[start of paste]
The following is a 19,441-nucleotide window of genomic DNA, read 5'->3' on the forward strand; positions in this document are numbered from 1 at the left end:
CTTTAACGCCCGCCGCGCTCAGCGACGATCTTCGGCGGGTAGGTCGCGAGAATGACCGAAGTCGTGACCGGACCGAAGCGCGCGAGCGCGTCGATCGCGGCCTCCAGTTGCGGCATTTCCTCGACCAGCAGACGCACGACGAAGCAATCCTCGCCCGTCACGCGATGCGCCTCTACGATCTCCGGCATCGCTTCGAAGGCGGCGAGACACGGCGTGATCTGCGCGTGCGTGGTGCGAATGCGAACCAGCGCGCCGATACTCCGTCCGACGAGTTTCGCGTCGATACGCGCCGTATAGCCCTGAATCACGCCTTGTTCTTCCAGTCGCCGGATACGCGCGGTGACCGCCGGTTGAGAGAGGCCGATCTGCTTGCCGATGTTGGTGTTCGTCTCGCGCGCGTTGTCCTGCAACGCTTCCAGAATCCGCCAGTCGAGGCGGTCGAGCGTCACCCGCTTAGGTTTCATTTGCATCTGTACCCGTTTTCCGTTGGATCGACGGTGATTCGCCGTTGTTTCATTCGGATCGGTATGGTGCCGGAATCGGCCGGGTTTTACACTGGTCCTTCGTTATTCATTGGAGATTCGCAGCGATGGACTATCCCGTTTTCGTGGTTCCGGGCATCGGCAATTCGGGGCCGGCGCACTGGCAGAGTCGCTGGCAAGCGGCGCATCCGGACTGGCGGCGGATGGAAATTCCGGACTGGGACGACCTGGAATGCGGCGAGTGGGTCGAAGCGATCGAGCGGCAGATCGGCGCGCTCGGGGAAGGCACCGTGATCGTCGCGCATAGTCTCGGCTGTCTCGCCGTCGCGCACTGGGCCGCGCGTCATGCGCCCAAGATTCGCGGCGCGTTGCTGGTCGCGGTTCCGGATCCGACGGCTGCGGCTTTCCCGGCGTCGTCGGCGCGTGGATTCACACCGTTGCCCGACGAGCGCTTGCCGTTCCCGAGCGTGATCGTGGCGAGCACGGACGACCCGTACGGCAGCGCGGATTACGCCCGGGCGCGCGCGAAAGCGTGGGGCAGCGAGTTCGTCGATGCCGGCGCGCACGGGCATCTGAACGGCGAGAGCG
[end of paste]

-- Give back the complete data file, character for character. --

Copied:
The following is a 19,441-nucleotide window of genomic DNA, read 5'->3' on the forward strand; positions in this document are numbered from 1 at the left end:
CTTTAACGCCCGCCGCGCTCAGCGACGATCTTCGGCGGGTAGGTCGCGAGAATGACCGAAGTCGTGACCGGACCGAAGCGCGCGAGCGCGTCGATCGCGGCCTCCAGTTGCGGCATTTCCTCGACCAGCAGACGCACGACGAAGCAATCCTCGCCCGTCACGCGATGCGCCTCTACGATCTCCGGCATCGCTTCGAAGGCGGCGAGACACGGCGTGATCTGCGCGTGCGTGGTGCGAATGCGAACCAGCGCGCCGATACTCCGTCCGACGAGTTTCGCGTCGATACGCGCCGTATAGCCCTGAATCACGCCTTGTTCTTCCAGTCGCCGGATACGCGCGGTGACCGCCGGTTGAGAGAGGCCGATCTGCTTGCCGATGTTGGTGTTCGTCTCGCGCGCGTTGTCCTGCAACGCTTCCAGAATCCGCCAGTCGAGGCGGTCGAGCGTCACCCGCTTAGGTTTCATTTGCATCTGTACCCGTTTTCCGTTGGATCGACGGTGATTCGCCGTTGTTTCATTCGGATCGGTATGGTGCCGGAATCGGCCGGGTTTTACACTGGTCCTTCGTTATTCATTGGAGATTCGCAGCGATGGACTATCCCGTTTTCGTGGTTCCGGGCATCGGCAATTCGGGGCCGGCGCACTGGCAGAGTCGCTGGCAAGCGGCGCATCCGGACTGGCGGCGGATGGAAATTCCGGACTGGGACGACCTGGAATGCGGCGAGTGGGTCGAAGCGATCGAGCGGCAGATCGGCGCGCTCGGGGAAGGCACCGTGATCGTCGCGCATAGTCTCGGCTGTCTCGCCGTCGCGCACTGGGCCGCGCGTCATGCGCCCAAGATTCGCGGCGCGTTGCTGGTCGCGGTTCCGGATCCGACGGCTGCGGCTTTCCCGGCGTCGTCGGCGCGTGGATTCACACCGTTGCCCGACGAGCGCTTGCCGTTCCCGAGCGTGATCGTGGCGAGCACGGACGACCCGTACGGCAGCGCGGATTACGCCCGGGCGCGCGCGAAAGCGTGGGGCAGCGAGTTCGTCGATGCCGGCGCGCACGGGCATCTGAACGGCGAGAGCG